The Spanish Inquisition Comes For Henry Paulson

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A man runs from a burning house covered with soot and with his hair and clothing aflame. A fireman stops him and asks, "What was your strategy for coming out of the front door instead of the side one?"

Welcome to the world of the Congressional evaluation of the use of the $700 billion bailout fund, or at least the $350 billion that Treasury Secretary Henry Paulson has had access to so far.

The two biggest objections that the Congress, the FDIC, and nearly anyone else who is asked has with the way the money was used is that Paulson did not buy-up toxic assets like he said he would and he did not help the average citizen with their mortgages. Confronted with the very real chance that the US banking system would fail, he told a number of the largest financial houses that they were going to take big infusions of capital whether they wanted to or not.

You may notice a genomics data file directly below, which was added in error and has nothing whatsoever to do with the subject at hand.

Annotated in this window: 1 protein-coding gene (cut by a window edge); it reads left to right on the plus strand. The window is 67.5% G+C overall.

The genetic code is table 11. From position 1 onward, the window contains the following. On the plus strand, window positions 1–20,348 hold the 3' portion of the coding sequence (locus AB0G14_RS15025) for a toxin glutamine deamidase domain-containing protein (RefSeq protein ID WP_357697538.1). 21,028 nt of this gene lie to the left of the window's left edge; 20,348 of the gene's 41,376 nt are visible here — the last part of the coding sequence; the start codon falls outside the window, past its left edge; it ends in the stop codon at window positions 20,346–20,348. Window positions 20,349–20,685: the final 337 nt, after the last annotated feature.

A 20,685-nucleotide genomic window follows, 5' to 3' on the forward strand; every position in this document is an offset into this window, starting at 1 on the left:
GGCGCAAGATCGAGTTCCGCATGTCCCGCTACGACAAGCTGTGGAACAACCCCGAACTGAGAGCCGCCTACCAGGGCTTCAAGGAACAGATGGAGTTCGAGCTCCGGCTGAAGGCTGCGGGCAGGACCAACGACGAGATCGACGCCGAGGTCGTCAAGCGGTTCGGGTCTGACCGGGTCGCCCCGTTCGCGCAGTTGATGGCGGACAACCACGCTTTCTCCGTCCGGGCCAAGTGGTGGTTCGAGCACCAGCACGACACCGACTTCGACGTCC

The banking systems did stabilize, after a fashion. Citigroup (C) ended up needing some more capital but Bank of America (BAC), Wells Fargo (WFC), JP Morgan (JPM), Goldman Sachs (GS), and Morgan Stanley (MS) are OK for the time being.

The real gripe against Paulson is that he did not sit back and analyze the economic situation, hire a number of analysts, and spend his bailout money with more care. In any normal world, there would be a set of powerful arguments that Treasury should have acted with more equanimity. It should not have panicked the way Fed Chairman Ben Bernanke did when he opened an emergency lending window for troubled banks. Paulson should have avoided operating the Treasury like the circus show in Congress when it passed the bailout bill after a sleepless week of raging debate.

In many ways, Paulson is the luckiest of men. For the most part, he accomplished what he set out to do by keeping the credit and banking systems from catastrophe and, with the current administration about to go on permanent holiday, he will not be dragged in front of klieg lights to be badgered by sweating Congressmen. He can retire to his mansion on Long Island and be left alone.

Douglas A. McIntyre